What are the major components of routine left and right cardiac catheterization?

Initially, pressures are measured in the aorta, right heart, and left heart. Right heart pressures include pulmonary capillary wedge pressure, pulmonary artery pressures, right ventricular pressures, and right atrial pressure. Left heart pressures are the left ventricular systolic, early diastolic, and end-diastolic pressures. Pressure measurement is followed by determination of cardiac output. Contrast opacification of the left ventricular chamber (left ventricular cineangiography) and other chambers if clinically indicated is also included‚ e.g., contrast opacification of the left atrium in the assessment of an atrial septal defect. Selective angiography of the coronary arteries follows.

How is cardiac output measured?

Cardiac output is commonly measured by dilutional techniques (e.g., thermodilution) or by the Fick method. In the Fick method, cardiac output (CO) = oxygen consumption (VO,)/ arteriovenous oxygen difference (AV02A). Oxygen consumption is measured directly by a mask that fits over the patient’s mouth or face, and blood is sampled from the pulmonary artery and femoral artery to compute AV02A.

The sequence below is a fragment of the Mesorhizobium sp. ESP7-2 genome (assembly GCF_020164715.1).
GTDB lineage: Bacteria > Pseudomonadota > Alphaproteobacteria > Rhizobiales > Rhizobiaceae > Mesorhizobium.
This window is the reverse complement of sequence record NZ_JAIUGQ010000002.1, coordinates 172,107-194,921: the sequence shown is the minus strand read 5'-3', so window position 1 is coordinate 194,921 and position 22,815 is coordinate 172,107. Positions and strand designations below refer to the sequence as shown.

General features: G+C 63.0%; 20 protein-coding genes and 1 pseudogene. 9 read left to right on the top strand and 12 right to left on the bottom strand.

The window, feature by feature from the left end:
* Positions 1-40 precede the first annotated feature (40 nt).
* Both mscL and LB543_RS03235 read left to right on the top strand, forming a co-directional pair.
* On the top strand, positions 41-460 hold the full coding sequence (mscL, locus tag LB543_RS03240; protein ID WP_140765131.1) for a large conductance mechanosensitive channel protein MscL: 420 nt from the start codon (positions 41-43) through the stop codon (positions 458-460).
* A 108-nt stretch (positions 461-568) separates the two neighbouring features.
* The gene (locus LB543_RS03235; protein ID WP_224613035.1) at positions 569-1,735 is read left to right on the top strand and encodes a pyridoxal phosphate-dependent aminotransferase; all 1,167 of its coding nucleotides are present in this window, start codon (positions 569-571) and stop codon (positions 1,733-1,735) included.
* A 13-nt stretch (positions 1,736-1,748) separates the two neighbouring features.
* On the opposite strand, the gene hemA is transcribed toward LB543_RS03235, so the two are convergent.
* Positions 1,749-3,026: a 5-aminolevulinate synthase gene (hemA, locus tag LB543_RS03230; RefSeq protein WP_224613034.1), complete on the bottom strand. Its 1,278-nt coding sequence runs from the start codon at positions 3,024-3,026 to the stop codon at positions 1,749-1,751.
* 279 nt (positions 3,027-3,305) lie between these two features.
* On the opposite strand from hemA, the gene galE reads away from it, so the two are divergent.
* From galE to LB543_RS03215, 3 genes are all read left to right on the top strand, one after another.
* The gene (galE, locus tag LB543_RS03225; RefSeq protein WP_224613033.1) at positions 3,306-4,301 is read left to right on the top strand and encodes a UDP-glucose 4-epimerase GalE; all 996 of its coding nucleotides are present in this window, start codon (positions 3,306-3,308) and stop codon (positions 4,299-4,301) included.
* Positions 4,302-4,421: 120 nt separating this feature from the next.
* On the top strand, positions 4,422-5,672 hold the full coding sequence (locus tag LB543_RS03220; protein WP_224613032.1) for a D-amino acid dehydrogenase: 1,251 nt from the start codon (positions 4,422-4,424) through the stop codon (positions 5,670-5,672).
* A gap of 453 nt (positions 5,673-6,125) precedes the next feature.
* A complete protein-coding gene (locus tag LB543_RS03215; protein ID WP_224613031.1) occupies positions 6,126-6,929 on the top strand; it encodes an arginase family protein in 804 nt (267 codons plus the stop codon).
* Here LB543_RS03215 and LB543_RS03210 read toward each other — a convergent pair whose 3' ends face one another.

What are the normal values for intracardiac chamber pressures in the human heart?

Recalling this information is made easy by applying the rule of fives.‚ In this rule, all pressures are estimated as multiples of five. The right atrial pressure (central venous pressure) is normally -5 mmHg. The right ventricular systolic pressure is -25 mmHg with an end-diastolic pressure of -5 mmHg. The left atrial pressure (estimated by the pulmonary capillary wedge pressure) is -10 mmHg. The left ventricular systolic pressure is normally -125 mmHg with a left ventricular end-diastolic pressure of 10 mmHg.

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